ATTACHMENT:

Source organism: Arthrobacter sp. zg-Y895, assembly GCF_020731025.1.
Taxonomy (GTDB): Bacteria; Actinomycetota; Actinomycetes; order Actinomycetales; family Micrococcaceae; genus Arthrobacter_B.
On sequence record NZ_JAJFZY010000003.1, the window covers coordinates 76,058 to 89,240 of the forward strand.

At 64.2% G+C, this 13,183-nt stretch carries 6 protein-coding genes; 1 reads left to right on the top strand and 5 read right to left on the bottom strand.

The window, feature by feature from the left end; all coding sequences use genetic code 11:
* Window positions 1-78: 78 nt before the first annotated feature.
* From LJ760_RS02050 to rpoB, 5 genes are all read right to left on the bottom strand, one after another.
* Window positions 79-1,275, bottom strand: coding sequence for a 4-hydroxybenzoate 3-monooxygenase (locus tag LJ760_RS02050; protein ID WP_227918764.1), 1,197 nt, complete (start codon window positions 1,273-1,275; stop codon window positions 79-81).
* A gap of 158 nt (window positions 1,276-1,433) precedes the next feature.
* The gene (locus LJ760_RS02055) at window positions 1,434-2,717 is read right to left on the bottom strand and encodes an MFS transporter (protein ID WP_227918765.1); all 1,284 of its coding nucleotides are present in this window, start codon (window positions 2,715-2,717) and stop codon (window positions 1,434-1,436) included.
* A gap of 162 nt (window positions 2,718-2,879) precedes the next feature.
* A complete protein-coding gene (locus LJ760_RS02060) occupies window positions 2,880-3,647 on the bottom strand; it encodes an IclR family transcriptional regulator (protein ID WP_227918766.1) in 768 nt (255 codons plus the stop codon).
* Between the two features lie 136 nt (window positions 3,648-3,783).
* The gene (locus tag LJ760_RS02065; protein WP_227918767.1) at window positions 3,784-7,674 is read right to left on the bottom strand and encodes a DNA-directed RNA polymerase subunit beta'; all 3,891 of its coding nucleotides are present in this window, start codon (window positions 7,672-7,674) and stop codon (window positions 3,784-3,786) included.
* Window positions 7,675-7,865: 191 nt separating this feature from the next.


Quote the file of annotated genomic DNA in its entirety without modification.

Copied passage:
Source organism: Arthrobacter sp. zg-Y895, assembly GCF_020731025.1.
Taxonomy (GTDB): Bacteria; Actinomycetota; Actinomycetes; order Actinomycetales; family Micrococcaceae; genus Arthrobacter_B.
On sequence record NZ_JAJFZY010000003.1, the window covers coordinates 76,058 to 89,240 of the forward strand.

At 64.2% G+C, this 13,183-nt stretch carries 6 protein-coding genes; 1 reads left to right on the top strand and 5 read right to left on the bottom strand.

The window, feature by feature from the left end; all coding sequences use genetic code 11:
* Window positions 1-78: 78 nt before the first annotated feature.
* From LJ760_RS02050 to rpoB, 5 genes are all read right to left on the bottom strand, one after another.
* Window positions 79-1,275, bottom strand: coding sequence for a 4-hydroxybenzoate 3-monooxygenase (locus tag LJ760_RS02050; protein ID WP_227918764.1), 1,197 nt, complete (start codon window positions 1,273-1,275; stop codon window positions 79-81).
* A gap of 158 nt (window positions 1,276-1,433) precedes the next feature.
* The gene (locus LJ760_RS02055) at window positions 1,434-2,717 is read right to left on the bottom strand and encodes an MFS transporter (protein ID WP_227918765.1); all 1,284 of its coding nucleotides are present in this window, start codon (window positions 2,715-2,717) and stop codon (window positions 1,434-1,436) included.
* A gap of 162 nt (window positions 2,718-2,879) precedes the next feature.
* A complete protein-coding gene (locus LJ760_RS02060) occupies window positions 2,880-3,647 on the bottom strand; it encodes an IclR family transcriptional regulator (protein ID WP_227918766.1) in 768 nt (255 codons plus the stop codon).
* Between the two features lie 136 nt (window positions 3,648-3,783).
* The gene (locus tag LJ760_RS02065; protein WP_227918767.1) at window positions 3,784-7,674 is read right to left on the bottom strand and encodes a DNA-directed RNA polymerase subunit beta'; all 3,891 of its coding nucleotides are present in this window, start codon (window positions 7,672-7,674) and stop codon (window positions 3,784-3,786) included.
* Window positions 7,675-7,865: 191 nt separating this feature from the next.